Smithsonian Hip-Hop Curator Talks Exhibit

The Smithsonian's National Museum of American History recently announced it would host the permanent Hip-Hop exhibit, Hip-Hop Won't Stop: The Beat, The Rhymes, The Life.

The project's curator, Marvette Perez, told that the exhibit would represent all aspects of Hip-Hop culture, including rhyme books, graffiti, video and audio, as well as the impact that the music has had on society.

"We want to do it the right. We want to go and start with the South Bronx with the people who were there in the beginning doing it--breakdancers, graffiti artists, MCs, DJs," Perez said. "We want to collect the technology of it, the posters, the photographs, oral histories and take it globally. [Hip-Hop] will be around forever so we need to get with it."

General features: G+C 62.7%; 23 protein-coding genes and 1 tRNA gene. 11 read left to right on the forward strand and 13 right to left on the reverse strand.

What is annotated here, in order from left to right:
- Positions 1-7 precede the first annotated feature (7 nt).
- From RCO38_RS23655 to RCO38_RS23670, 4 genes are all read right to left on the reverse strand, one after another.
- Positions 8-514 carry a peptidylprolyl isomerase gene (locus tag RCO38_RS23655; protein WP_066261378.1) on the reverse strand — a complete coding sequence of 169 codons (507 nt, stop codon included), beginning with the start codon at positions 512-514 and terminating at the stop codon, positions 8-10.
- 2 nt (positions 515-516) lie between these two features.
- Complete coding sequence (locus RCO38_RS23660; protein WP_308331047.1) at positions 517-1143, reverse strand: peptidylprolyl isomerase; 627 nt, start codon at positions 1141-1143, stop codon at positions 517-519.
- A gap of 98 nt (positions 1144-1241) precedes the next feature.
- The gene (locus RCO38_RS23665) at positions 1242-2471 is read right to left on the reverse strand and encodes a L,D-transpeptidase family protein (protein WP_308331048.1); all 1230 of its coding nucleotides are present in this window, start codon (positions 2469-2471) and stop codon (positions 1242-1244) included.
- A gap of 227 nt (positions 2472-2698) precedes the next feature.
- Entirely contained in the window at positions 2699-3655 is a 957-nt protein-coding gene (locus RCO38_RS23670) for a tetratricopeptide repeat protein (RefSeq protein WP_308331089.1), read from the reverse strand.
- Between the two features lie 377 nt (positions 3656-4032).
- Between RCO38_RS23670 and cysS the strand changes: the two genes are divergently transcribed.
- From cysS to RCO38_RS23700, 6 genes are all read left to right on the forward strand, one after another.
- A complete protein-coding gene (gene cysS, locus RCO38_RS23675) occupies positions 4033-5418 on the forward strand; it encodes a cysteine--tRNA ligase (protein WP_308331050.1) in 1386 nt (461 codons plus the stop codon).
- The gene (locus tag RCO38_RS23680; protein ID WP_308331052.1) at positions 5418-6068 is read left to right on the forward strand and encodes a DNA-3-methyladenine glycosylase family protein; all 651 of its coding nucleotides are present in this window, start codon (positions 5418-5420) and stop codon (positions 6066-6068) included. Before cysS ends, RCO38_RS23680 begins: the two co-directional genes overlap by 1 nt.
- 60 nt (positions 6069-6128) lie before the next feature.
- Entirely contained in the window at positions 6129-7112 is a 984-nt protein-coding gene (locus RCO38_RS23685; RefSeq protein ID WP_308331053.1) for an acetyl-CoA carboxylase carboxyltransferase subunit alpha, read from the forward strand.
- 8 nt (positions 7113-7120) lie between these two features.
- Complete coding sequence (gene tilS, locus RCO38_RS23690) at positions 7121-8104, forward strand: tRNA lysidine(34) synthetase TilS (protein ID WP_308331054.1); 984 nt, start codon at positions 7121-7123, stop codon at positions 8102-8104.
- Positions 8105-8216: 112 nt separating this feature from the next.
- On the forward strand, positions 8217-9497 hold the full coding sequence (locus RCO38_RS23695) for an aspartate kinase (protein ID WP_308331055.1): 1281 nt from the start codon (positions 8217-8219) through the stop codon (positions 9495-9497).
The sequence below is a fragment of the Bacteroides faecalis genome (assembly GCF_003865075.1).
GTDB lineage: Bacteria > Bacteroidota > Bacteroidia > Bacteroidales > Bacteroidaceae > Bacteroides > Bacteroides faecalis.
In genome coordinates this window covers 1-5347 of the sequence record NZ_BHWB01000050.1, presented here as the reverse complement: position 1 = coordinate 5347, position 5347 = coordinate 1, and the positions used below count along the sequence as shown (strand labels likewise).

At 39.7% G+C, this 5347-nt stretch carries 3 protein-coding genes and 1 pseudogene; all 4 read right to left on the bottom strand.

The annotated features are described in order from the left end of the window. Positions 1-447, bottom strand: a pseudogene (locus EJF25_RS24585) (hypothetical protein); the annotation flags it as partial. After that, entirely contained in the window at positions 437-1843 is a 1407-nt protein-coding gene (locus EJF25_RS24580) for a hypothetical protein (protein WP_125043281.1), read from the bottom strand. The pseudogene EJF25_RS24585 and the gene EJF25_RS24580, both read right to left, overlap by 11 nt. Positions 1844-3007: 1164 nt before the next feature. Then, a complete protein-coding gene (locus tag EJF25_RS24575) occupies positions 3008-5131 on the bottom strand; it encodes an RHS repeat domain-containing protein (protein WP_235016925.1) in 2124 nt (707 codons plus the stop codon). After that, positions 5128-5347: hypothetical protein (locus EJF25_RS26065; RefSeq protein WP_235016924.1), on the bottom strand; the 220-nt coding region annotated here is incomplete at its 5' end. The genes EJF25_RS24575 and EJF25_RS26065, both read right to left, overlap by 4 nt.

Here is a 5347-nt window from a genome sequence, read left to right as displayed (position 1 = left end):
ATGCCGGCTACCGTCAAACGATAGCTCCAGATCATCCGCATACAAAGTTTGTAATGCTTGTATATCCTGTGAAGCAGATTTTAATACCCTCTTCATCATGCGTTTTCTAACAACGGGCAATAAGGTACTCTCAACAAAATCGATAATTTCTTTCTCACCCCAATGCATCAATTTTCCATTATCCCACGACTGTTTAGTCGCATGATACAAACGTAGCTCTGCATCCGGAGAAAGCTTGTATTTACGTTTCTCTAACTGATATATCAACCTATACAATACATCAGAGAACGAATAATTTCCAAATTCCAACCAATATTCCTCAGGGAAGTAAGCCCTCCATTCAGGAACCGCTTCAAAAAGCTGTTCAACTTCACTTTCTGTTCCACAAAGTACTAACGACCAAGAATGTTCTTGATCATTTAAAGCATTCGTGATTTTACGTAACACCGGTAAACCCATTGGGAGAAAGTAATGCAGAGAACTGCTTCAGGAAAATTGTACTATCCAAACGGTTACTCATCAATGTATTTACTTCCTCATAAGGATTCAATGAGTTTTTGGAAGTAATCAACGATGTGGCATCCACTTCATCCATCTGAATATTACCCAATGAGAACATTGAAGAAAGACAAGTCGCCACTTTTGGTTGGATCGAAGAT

The project will amass a permanent collection of artifacts that document Hip-Hop's growth, from its halcyon days in the South Bronx to the global dominator of pop culture it is today.

"There [are] a lot of misconceptions about what Hip-Hop is, among people who are not connected to the music itself," Perez continued. "I think the Smithsonian is a great place to dismiss those misconceptions, to educate people and to create a space where we can look at this truly wonderful American cultural phenomenon."

Russell Simmons' Hip-Hop Summit Action Network and Universal Music donated the initial funding that enabled the museum to launch the project.